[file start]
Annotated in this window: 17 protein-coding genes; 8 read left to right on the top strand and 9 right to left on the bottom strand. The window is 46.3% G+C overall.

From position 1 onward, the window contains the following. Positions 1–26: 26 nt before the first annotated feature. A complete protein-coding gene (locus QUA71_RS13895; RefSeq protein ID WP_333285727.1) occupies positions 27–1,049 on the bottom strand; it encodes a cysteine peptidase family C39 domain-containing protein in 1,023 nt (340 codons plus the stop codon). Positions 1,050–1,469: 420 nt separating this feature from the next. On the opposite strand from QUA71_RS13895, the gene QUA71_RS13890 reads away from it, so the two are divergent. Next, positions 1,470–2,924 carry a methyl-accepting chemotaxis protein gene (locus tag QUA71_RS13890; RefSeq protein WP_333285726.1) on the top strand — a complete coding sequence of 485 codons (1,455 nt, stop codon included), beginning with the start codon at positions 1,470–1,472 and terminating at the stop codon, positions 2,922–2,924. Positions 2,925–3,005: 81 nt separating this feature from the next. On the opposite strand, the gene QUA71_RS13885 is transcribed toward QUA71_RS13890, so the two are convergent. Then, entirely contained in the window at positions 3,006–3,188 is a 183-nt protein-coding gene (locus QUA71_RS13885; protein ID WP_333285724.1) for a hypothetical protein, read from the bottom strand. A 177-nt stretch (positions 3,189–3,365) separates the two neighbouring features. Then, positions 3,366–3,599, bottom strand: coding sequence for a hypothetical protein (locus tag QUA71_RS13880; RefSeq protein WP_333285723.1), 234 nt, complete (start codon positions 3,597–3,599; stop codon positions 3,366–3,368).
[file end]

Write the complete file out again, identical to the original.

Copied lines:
Annotated in this window: 17 protein-coding genes; 8 read left to right on the top strand and 9 right to left on the bottom strand. The window is 46.3% G+C overall.

From position 1 onward, the window contains the following. Positions 1–26: 26 nt before the first annotated feature. A complete protein-coding gene (locus QUA71_RS13895; RefSeq protein ID WP_333285727.1) occupies positions 27–1,049 on the bottom strand; it encodes a cysteine peptidase family C39 domain-containing protein in 1,023 nt (340 codons plus the stop codon). Positions 1,050–1,469: 420 nt separating this feature from the next. On the opposite strand from QUA71_RS13895, the gene QUA71_RS13890 reads away from it, so the two are divergent. Next, positions 1,470–2,924 carry a methyl-accepting chemotaxis protein gene (locus tag QUA71_RS13890; RefSeq protein WP_333285726.1) on the top strand — a complete coding sequence of 485 codons (1,455 nt, stop codon included), beginning with the start codon at positions 1,470–1,472 and terminating at the stop codon, positions 2,922–2,924. Positions 2,925–3,005: 81 nt separating this feature from the next. On the opposite strand, the gene QUA71_RS13885 is transcribed toward QUA71_RS13890, so the two are convergent. Then, entirely contained in the window at positions 3,006–3,188 is a 183-nt protein-coding gene (locus QUA71_RS13885; protein ID WP_333285724.1) for a hypothetical protein, read from the bottom strand. A 177-nt stretch (positions 3,189–3,365) separates the two neighbouring features. Then, positions 3,366–3,599, bottom strand: coding sequence for a hypothetical protein (locus tag QUA71_RS13880; RefSeq protein WP_333285723.1), 234 nt, complete (start codon positions 3,597–3,599; stop codon positions 3,366–3,368).